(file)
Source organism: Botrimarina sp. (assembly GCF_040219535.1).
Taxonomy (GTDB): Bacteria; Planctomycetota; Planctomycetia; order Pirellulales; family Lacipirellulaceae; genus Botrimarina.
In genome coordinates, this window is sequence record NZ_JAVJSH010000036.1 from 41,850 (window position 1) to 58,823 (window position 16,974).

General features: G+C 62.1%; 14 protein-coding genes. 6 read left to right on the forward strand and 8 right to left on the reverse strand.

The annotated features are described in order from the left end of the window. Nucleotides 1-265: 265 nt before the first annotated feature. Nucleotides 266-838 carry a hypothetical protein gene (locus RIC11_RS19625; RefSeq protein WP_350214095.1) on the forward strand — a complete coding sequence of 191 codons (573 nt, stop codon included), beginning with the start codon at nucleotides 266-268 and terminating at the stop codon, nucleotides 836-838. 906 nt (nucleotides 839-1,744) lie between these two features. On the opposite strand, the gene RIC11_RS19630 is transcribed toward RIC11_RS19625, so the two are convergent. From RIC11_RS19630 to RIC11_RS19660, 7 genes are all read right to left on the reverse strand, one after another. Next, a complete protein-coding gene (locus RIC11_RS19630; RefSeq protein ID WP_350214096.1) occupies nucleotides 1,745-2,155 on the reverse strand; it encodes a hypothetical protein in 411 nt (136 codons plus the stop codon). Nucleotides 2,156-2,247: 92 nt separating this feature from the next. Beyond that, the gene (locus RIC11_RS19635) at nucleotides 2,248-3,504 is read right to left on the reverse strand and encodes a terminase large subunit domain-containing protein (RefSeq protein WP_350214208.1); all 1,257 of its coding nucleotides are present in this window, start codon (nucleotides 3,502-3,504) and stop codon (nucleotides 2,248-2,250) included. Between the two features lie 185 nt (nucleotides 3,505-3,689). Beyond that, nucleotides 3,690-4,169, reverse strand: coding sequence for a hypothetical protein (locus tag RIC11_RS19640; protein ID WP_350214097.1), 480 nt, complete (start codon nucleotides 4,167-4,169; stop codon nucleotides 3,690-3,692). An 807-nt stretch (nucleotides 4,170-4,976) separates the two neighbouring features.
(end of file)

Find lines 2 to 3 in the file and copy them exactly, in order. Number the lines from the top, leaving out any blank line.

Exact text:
Taxonomy (GTDB): Bacteria; Planctomycetota; Planctomycetia; order Pirellulales; family Lacipirellulaceae; genus Botrimarina.
In genome coordinates, this window is sequence record NZ_JAVJSH010000036.1 from 41,850 (window position 1) to 58,823 (window position 16,974).